Early retirement is a popular subject nowadays. Entire blogs are dedicated to the topic, and books like Your Money or Your Life and Early Retirement Extreme are jumping off the shelves. There’s even an online movement dedicated to early retirement, known as the Financial Independence, Retire Early (FIRE) movement, and it’s burning up the internet with hundreds of blogs focused on the subject, not to mention a rapidly increasing amount of discussion in mainstream media.
With all this attention on packing up your work-life early and jumping into a pre-age-65 retirement, let’s take a closer look at some of the facts, and some tips to get you there.
A sizable percentage of Americans say they have virtually no money in savings and investments. For anyone looking ahead toward retirement, that’s not a very comforting statistic. If the idea of early retirement is appealing to you but you have no savings or investments, you have some work to do.
You should know the exact amount needed every year to live comfortably. That means income from savings and retirement portfolios that generate retirement income. And on Paula Pant’s Afford Anything Podcast, Suze Orman noted that “You need at least $5 million or $6 million…you might need $10 million,” to retire early. She went on to say “You will get burned if you play with FIRE.”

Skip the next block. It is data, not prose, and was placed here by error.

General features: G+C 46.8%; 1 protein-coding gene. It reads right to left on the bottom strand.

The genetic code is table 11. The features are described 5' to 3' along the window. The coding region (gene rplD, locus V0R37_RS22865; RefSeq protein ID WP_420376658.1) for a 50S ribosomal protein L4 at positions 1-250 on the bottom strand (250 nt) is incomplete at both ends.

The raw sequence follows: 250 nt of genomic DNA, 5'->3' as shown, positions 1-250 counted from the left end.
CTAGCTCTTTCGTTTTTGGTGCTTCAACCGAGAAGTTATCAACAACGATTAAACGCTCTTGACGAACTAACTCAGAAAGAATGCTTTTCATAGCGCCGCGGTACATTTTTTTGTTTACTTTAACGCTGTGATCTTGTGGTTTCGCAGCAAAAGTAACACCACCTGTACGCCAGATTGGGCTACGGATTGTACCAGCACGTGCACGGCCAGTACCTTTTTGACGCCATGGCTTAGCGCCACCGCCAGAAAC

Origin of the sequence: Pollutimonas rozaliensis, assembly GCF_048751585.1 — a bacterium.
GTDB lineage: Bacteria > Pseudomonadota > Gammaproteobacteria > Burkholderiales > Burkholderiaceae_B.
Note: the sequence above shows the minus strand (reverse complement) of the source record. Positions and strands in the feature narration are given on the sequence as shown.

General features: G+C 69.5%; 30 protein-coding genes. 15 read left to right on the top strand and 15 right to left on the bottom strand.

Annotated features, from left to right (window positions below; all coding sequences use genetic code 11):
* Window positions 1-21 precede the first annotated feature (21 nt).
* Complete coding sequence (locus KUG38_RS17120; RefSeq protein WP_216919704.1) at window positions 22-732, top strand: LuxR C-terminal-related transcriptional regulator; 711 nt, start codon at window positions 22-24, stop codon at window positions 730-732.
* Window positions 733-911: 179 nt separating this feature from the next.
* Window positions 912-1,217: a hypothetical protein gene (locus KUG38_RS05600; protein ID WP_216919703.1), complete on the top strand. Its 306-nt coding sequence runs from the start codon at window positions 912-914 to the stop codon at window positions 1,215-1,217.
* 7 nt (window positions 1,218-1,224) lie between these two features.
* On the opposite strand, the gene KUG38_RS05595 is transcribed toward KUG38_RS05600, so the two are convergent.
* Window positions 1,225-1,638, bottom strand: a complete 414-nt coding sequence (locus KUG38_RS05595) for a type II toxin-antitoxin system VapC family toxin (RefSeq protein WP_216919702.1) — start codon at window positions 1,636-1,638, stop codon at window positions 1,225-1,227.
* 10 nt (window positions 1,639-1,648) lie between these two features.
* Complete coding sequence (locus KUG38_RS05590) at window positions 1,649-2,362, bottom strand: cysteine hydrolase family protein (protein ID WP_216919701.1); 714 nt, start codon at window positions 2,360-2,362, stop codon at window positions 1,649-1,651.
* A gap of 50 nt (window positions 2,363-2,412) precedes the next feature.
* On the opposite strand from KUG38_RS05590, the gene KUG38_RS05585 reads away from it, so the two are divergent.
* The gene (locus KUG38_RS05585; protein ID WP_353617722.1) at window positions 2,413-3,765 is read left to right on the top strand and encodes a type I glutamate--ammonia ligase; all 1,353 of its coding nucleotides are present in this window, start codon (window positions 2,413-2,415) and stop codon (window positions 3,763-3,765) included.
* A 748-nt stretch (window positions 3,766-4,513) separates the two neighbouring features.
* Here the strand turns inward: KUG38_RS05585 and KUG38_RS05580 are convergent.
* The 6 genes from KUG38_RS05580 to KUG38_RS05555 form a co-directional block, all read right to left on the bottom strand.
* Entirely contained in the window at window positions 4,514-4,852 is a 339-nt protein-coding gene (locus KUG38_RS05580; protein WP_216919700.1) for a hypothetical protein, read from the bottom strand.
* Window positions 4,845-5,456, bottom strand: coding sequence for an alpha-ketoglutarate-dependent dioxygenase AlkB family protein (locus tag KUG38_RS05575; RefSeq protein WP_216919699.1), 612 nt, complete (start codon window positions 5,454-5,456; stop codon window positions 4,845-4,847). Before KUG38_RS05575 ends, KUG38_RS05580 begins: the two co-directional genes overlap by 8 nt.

Conventional wisdom states that in retirement you should be able to live on 80% of your pre-retirement income. But that presupposes that you retire at age 65 or thereabouts. Of course, that number may vary based on your plans for retirement and how you’d spend your time.
The less you need to spend, the more you save. In a study, people were asked if it were possible to save $25 per week. The results were interesting. 13% would give up soft drinks or snacks from vending machines. 12% said they’d give up movies, etc. 11% thought they could go without specialty coffee purchases, while 8% would do without lottery tickets. It might be remarked here that if your early retirement strategy is buying lottery tickets, then your likelihood of actually achieving that goal is pretty close to zero.
There are many ways to lower your cost of living and transfer those savings into your retirement plans. After a week, it is doubtful that you’d miss your expensive designer cup of coffee, but you could save around $1600 per year.
Whether you consolidate your credit cards or transfer balances to zero percent accounts, getting out of debt is essential too. And as far as investments go, a sensible middle ground of investing is the best approach. Be conservative in the projection of your anticipated rate of return on your investments. An unrealistic expectation of return could tempt you to save too little under the misguided assumption that you’ll make it up in returns.
If the goal is early retirement, then there are some things to consider. What exactly is early? And how would you define financial independence? Ultimately, if balancing the equation that ends with passive income > future expenses and a lifestyle in which work becomes optional all before the traditional (or projected) retirement age, then the takeaway is to be smart with your strategies, tighten up expenses, and put the pedal to the metal on your plans.
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